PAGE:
- The Washington Times - Friday, December 10, 2004

Ecoterrorism and consumerism

Ecoterrorism, which has been cited as one of the possible motives for the fires that engulfed luxury homes in Indian Head, Md., (“Inferno in Indian Head,” Page 1, Tuesday) is illegal, immoral and politically naive. However, the arson at Indian Head and the national trend in ecoterrorism may offer an important new lesson in civics. People don’t like to see species go extinct, they are sick of pollution, and they’re feeling overcrowded. People are becoming so concerned about the environment, public health and economic stability that they are committing desperate acts to protect it all.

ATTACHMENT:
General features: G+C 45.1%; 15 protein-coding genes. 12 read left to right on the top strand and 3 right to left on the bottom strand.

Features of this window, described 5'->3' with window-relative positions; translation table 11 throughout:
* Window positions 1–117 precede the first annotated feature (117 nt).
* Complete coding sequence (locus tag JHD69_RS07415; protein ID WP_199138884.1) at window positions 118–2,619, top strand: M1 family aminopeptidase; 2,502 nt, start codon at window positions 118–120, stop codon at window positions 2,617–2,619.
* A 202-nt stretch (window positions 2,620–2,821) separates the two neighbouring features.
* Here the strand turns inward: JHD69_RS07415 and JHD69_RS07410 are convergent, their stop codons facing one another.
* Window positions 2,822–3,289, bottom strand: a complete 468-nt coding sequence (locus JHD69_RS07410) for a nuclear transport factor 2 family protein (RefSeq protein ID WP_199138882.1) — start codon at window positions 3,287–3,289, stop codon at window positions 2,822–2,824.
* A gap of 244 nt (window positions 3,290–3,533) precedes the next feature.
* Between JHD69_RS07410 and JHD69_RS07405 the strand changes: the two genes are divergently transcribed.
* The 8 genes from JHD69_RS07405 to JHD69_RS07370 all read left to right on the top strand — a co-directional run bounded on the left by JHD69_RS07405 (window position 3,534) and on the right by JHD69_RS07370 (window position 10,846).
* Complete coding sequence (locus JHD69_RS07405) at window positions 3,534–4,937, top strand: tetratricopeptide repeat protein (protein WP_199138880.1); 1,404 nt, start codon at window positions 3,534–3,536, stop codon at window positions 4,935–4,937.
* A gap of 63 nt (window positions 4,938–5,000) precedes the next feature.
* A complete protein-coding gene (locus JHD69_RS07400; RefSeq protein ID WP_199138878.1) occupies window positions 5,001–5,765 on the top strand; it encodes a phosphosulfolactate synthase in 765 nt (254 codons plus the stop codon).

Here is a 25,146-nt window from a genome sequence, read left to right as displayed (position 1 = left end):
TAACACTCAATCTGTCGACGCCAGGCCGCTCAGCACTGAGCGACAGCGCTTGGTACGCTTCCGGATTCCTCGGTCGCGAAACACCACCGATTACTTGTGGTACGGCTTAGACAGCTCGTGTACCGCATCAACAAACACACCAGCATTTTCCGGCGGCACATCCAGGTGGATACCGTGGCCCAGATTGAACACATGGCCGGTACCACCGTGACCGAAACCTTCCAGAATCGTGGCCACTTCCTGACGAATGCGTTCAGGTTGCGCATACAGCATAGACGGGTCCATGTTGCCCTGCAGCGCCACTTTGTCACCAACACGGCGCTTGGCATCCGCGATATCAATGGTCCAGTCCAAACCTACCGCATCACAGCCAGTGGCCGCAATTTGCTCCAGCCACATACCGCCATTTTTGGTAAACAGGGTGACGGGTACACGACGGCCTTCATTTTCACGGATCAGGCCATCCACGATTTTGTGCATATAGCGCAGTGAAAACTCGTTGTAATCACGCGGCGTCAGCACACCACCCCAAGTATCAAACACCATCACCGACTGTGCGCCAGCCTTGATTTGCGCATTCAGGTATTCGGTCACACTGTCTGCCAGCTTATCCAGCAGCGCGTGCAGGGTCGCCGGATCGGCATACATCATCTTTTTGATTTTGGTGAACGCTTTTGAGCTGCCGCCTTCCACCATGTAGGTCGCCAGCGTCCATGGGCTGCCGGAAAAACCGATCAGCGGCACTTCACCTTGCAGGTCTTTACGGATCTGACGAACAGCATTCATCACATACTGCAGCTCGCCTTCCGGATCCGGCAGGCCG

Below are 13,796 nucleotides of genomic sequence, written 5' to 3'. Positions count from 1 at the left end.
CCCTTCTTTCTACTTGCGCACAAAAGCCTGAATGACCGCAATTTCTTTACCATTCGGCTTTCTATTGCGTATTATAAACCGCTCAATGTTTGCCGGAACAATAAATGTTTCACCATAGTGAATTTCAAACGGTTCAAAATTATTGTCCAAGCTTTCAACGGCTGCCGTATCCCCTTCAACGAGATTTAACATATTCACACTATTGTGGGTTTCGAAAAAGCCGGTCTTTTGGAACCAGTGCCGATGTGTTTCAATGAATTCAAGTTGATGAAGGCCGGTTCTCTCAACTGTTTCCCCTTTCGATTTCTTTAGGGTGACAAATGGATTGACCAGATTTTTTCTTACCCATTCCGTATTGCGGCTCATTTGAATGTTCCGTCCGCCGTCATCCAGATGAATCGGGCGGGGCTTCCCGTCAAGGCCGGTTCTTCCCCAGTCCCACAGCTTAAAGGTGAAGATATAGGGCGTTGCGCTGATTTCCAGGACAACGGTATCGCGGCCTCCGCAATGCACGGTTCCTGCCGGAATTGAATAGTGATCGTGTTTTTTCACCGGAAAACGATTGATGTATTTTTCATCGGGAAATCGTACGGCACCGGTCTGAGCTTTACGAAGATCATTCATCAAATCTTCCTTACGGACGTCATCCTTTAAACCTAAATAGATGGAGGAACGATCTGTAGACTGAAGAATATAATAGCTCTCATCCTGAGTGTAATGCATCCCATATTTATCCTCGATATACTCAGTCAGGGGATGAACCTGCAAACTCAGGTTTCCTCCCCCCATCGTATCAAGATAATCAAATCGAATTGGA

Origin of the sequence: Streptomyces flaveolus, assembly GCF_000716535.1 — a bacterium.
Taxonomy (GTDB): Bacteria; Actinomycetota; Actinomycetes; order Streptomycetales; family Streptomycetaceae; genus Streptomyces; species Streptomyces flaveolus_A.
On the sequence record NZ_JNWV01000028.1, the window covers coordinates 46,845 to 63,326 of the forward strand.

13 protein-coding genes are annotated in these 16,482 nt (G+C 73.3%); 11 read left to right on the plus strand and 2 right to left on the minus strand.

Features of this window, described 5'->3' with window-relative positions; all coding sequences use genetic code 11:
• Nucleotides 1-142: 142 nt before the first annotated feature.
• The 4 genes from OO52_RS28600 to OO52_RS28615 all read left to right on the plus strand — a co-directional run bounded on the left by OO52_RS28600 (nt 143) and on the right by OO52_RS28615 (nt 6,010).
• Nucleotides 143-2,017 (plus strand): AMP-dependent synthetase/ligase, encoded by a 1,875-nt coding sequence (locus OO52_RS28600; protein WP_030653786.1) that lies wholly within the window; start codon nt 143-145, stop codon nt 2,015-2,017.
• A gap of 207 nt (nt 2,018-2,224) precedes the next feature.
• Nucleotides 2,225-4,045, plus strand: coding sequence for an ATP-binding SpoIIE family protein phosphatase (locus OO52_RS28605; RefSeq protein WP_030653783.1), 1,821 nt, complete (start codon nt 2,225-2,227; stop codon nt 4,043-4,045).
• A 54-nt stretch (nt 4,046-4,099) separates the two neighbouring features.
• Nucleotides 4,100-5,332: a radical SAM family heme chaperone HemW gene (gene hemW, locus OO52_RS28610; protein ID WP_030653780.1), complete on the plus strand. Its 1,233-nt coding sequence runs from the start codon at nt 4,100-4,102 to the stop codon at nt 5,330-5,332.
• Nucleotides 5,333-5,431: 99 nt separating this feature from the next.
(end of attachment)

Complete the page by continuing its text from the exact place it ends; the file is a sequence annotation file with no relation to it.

We should sympathize with innocent property owners who are victimized by ecoterrorism and count on the courts to treat them justly. We also should sympathize with those who are passionately committed to environmental protection and public health. Their motives are noble, but when their tactics are illegal, they should be arrested.

Extravagant homes, Humvees and other goods and services with heavy “ecological footprints” will increasingly draw the ire of both radical and reasonable people as the world gets more crowded and polluted. The ire cannot take the form of ecoterrorism, but the ire itself is understandable. We must stamp out both ecoterrorism and the insidious threats to our environment and public health caused by irresponsible consumption. In a sense, ecoterrorists come in two varieties: the usual committers and the unusually conspicuous consumers.